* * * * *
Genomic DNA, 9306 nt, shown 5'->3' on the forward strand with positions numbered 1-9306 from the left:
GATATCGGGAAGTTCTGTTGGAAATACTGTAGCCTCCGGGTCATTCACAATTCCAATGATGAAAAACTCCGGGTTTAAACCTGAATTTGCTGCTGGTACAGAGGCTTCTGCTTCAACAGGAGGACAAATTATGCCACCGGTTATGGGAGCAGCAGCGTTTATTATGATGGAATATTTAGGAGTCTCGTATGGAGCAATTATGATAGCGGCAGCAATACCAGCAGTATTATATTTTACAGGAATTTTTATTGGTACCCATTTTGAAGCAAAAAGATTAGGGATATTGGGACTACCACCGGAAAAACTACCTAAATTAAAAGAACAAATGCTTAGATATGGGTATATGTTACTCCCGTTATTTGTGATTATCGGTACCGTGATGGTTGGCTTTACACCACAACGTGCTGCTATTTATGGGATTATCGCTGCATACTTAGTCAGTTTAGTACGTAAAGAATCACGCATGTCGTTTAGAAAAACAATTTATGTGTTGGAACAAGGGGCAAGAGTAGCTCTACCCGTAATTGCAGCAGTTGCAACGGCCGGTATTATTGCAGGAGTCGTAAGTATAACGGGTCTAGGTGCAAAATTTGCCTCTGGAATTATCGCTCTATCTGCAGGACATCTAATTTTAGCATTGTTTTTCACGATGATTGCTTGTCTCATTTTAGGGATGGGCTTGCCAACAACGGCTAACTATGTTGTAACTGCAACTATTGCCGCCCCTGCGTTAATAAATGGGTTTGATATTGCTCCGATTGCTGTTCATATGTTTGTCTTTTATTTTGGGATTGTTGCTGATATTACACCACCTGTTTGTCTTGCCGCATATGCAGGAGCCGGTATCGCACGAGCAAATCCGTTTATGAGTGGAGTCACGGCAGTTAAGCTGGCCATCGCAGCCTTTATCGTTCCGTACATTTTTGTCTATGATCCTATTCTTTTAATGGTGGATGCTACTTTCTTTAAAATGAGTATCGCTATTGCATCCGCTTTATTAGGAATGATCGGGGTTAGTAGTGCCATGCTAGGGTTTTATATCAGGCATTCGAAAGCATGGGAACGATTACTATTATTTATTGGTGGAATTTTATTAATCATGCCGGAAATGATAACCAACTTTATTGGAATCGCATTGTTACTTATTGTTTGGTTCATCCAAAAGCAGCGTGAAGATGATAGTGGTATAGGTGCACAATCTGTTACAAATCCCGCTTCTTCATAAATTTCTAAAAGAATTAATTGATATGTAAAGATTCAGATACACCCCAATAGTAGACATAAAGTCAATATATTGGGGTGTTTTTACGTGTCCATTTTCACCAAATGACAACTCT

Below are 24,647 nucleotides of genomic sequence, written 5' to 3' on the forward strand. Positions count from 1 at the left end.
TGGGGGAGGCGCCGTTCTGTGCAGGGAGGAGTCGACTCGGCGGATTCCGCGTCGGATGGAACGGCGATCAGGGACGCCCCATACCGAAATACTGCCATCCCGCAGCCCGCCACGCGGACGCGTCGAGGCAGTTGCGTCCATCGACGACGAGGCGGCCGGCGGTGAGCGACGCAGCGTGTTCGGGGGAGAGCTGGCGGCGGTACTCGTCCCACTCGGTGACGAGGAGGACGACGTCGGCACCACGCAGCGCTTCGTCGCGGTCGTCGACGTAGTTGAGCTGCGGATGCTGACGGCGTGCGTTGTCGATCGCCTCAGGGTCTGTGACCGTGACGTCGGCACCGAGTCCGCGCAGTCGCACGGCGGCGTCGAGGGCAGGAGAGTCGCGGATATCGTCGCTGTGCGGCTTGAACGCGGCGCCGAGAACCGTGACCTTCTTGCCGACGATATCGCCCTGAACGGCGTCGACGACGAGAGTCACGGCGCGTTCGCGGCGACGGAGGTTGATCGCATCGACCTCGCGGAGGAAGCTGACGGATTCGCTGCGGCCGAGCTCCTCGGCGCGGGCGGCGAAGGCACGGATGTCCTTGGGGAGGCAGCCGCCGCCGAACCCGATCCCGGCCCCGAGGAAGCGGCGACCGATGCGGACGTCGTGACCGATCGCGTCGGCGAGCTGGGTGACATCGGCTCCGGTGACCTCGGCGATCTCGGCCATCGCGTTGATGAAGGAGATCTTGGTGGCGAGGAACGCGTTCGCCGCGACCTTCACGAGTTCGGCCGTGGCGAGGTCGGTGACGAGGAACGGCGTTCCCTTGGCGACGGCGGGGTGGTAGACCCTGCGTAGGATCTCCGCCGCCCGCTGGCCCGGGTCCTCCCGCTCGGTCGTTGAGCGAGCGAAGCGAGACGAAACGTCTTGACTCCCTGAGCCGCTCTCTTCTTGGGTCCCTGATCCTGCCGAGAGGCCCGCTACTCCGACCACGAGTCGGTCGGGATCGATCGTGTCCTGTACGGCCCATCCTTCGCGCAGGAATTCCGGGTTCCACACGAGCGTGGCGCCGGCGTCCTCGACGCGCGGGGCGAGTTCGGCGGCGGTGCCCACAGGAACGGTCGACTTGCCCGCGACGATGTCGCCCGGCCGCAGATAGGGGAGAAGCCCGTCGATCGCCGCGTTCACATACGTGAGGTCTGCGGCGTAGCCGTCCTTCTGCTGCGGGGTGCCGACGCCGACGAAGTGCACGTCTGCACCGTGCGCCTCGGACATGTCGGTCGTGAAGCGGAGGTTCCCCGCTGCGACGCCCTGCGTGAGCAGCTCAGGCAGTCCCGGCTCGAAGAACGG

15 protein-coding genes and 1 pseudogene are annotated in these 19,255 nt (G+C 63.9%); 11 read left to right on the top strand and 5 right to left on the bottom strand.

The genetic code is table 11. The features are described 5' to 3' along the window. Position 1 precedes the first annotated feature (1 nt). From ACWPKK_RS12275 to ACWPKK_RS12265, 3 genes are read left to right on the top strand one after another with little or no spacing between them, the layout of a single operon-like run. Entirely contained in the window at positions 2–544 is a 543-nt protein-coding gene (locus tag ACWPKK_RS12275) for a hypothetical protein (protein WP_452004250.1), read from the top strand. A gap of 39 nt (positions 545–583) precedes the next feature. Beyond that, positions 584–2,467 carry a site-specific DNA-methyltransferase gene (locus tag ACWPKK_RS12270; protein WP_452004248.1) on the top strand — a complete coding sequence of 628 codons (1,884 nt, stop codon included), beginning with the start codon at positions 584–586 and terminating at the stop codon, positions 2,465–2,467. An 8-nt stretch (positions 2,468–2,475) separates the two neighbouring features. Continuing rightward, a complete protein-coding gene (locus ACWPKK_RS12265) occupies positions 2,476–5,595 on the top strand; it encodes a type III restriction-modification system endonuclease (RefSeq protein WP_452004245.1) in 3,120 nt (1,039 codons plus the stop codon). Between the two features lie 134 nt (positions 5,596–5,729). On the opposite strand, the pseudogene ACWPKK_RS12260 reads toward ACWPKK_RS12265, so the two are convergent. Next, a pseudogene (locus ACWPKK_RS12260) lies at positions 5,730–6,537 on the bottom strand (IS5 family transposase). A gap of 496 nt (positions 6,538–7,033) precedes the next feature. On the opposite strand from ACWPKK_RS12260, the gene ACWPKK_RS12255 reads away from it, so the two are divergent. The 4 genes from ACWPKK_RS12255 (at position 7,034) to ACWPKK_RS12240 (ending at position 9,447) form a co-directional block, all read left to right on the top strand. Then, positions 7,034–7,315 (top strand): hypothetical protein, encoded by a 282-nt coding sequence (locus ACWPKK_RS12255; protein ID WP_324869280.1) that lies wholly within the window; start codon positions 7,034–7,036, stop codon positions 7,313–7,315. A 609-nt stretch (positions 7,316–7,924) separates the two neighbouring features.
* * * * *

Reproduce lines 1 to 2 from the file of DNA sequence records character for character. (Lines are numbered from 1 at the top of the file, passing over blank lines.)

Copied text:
Genomic DNA, 9306 nt, shown 5'->3' on the forward strand with positions numbered 1-9306 from the left:
GATATCGGGAAGTTCTGTTGGAAATACTGTAGCCTCCGGGTCATTCACAATTCCAATGATGAAAAACTCCGGGTTTAAACCTGAATTTGCTGCTGGTACAGAGGCTTCTGCTTCAACAGGAGGACAAATTATGCCACCGGTTATGGGAGCAGCAGCGTTTATTATGATGGAATATTTAGGAGTCTCGTATGGAGCAATTATGATAGCGGCAGCAATACCAGCAGTATTATATTTTACAGGAATTTTTATTGGTACCCATTTTGAAGCAAAAAGATTAGGGATATTGGGACTACCACCGGAAAAACTACCTAAATTAAAAGAACAAATGCTTAGATATGGGTATATGTTACTCCCGTTATTTGTGATTATCGGTACCGTGATGGTTGGCTTTACACCACAACGTGCTGCTATTTATGGGATTATCGCTGCATACTTAGTCAGTTTAGTACGTAAAGAATCACGCATGTCGTTTAGAAAAACAATTTATGTGTTGGAACAAGGGGCAAGAGTAGCTCTACCCGTAATTGCAGCAGTTGCAACGGCCGGTATTATTGCAGGAGTCGTAAGTATAACGGGTCTAGGTGCAAAATTTGCCTCTGGAATTATCGCTCTATCTGCAGGACATCTAATTTTAGCATTGTTTTTCACGATGATTGCTTGTCTCATTTTAGGGATGGGCTTGCCAACAACGGCTAACTATGTTGTAACTGCAACTATTGCCGCCCCTGCGTTAATAAATGGGTTTGATATTGCTCCGATTGCTGTTCATATGTTTGTCTTTTATTTTGGGATTGTTGCTGATATTACACCACCTGTTTGTCTTGCCGCATATGCAGGAGCCGGTATCGCACGAGCAAATCCGTTTATGAGTGGAGTCACGGCAGTTAAGCTGGCCATCGCAGCCTTTATCGTTCCGTACATTTTTGTCTATGATCCTATTCTTTTAATGGTGGATGCTACTTTCTTTAAAATGAGTATCGCTATTGCATCCGCTTTATTAGGAATGATCGGGGTTAGTAGTGCCATGCTAGGGTTTTATATCAGGCATTCGAAAGCATGGGAACGATTACTATTATTTATTGGTGGAATTTTATTAATCATGCCGGAAATGATAACCAACTTTATTGGAATCGCATTGTTACTTATTGTTTGGTTCATCCAAAAGCAGCGTGAAGATGATAGTGGTATAGGTGCACAATCTGTTACAAATCCCGCTTCTTCATAAATTTCTAAAAGAATTAATTGATATGTAAAGATTCAGATACACCCCAATAGTAGACATAAAGTCAATATATTGGGGTGTTTTTACGTGTCCATTTTCACCAAATGACAACTCT